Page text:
It is ironic that World Press Freedom Day on Monday passed in Barbados with barely a whisper from leaders of the media fraternity in Barbados. No messages of encouragement to young practitioners in the field; no caution to political and business leaders about abuse of power or limits to Press freedom; and certainly, no word from the Ministry of Information that a much-touted Freedom of Information Act may be on the horizon.
Like most failings that occurred in 2020 and 2021, we are likely to apportion blame to the COVID-19 pandemic.
We certainly will allow the recently elected president and executive team of the Barbados Association of Journalists and Media Workers (BARJAM) time to find their footing. But caution the body that to have allowed World Press Free Day to pass without a timely intervention by this organisation is most unfortunate.
Openings to advocate for the cause of a free Press should never be missed. A free and vibrant Press is among the key pillars of any lively democracy. Without it, there is no true freedom. It is not accidental that leaders with megalomaniac and autocratic tendencies are prone to have the Press under their thumb.
A decade ago, one would never have conceived that the American media could be intimidated, reporters banned from the White House, branded the “enemy of the state” and ridiculed at the highest level of Government for simply doing their job.
The influential Brookings Institute put it simply. The Donald Trump administration had declared war on the American Press. “The Press, overall, he says, is a “disgrace. . . false, horrible, fake reporting.” It is “out of control.” Reporters are “very dishonest people,” their coverage he describes as “an outrage”. The New York Times—a “failing” newspaper. CNN—“terrible.” Buzzfeed—“Garbage.” Then, on top of it all, he tweeted: “The FAKE NEWS media (failing @nytimes, @NBCNews, @ABC, @CBS, @CNN) is not my enemy, it is the enemy of the American People!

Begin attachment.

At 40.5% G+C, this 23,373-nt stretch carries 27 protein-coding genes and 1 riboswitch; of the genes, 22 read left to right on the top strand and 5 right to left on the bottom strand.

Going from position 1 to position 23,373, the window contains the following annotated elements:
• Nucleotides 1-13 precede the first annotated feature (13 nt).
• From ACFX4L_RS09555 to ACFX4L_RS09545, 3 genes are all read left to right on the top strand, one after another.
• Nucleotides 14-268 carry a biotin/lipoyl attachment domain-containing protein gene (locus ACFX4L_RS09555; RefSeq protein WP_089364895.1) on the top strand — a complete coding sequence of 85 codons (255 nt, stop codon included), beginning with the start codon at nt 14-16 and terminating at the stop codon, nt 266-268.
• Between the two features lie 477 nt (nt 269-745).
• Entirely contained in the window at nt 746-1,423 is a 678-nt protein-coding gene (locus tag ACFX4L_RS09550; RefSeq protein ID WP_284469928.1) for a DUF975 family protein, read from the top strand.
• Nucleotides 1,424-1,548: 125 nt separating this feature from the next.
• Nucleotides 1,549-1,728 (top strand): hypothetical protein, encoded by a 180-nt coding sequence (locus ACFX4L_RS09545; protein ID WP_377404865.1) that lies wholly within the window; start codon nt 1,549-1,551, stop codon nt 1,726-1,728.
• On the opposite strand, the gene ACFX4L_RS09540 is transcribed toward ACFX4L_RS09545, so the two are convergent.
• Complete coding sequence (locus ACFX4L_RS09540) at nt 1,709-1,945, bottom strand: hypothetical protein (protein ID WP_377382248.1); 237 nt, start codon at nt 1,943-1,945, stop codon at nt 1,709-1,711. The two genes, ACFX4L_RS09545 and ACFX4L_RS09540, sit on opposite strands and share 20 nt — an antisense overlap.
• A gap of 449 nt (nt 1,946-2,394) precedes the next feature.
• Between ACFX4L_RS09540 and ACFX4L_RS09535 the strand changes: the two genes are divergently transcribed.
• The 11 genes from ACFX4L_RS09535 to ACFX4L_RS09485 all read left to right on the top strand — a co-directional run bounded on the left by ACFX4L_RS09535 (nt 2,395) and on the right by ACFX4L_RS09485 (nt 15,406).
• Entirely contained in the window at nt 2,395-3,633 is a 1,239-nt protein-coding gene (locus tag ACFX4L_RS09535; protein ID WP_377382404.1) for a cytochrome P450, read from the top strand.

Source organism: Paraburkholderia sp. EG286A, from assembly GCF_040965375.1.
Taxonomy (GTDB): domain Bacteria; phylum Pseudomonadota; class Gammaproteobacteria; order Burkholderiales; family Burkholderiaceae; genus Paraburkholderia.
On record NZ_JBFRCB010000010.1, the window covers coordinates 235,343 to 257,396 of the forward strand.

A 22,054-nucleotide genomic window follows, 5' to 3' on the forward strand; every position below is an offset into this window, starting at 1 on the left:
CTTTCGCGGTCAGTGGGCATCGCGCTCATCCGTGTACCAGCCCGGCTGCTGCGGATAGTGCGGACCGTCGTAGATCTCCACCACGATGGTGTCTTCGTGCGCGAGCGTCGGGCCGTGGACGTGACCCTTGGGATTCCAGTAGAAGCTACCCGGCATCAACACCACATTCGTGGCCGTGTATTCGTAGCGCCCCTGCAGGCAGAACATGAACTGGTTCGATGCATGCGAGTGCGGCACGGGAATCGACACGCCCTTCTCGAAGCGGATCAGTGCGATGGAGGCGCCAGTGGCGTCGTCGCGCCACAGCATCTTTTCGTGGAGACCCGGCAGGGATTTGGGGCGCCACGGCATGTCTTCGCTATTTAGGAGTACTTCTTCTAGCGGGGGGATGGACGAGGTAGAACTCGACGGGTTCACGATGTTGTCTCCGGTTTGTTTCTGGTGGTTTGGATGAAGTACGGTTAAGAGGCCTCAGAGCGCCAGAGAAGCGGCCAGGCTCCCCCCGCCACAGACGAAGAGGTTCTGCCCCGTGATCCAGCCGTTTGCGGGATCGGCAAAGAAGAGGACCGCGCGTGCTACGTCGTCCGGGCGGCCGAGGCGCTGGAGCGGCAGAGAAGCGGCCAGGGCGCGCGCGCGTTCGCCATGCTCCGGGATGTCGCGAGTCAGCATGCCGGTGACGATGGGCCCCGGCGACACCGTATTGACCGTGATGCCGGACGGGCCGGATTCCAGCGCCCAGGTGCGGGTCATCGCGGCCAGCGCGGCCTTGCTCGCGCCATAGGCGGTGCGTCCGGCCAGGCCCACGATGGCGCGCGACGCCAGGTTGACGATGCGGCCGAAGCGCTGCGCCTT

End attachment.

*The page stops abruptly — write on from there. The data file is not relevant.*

Thankfully, Twitter and Facebook found the fortitude to cut off the oxygen from this threat to freedom of the Press and democratic stability.
When you control the Press and the free flow of information, you virtually control the society.
When Jamaat al Muslimeen coup leader, Yasin Abu Bakr, attempted a bloody overthrow of the government of A.N. Robinson in Trinidad and Tobago on July 27, 1990, one of his first targets was control of the national television station.
We have no baby Trumps in Barbados and long may that be so. No young Bakrs lurking in the shadows that we know of. What we do have are some tin pot gods, who sometimes perceive the Press as a nuisance rather than a partner, a voice of the voiceless, and a watchman of democratic freedoms.
The question may be asked why there seems no strident lobbying by the local Press for greater information flow and for the legislative backing that would make information that is in the public’s interest accessible to the media.
Is it that we are so enlightened in Barbados and free to cover and uncover the scandals occurring in high and low places? Is it that we are indulging in self-censorship and afraid to offend for fear of an advertising backlash or being shunned by people in powerful positions? Is it simply a lack of training of those practitioners in the business and a lazy comfort?
According to the United Nations Educational Scientific and Cultural Organisation (UNESCO), this year’s World Press Freedom Day theme of Information as a Public Good serves as a call to affirm the importance of cherishing information as a public good, and exploring what can be done in the production, distribution, and reception of content to strengthen journalism, and to advance transparency and empowerment while leaving no one behind.
The theme is regarded as highly relevant to all countries and it recognises the changing communications systems that are impacting on our health, our human rights, democracies, and sustainable development.
It is important to note on this World Press Freedom Day, that without newspapers, radio call-in shows, even Internet blogs, the average person would have little knowledge of what is going on around him.
Most people do not have the time and resources to investigate issues and stories that affect them and their communities. This is where the role of journalists comes in. Armed with skills like research and critical thinking, the best journalists know what questions to ask, what leads to pursue, and how to fact-check. Fact-checking is a vital element of a free press. It is important to note that if the Press is not able to fact-check safely and effectively, the truth remains buried.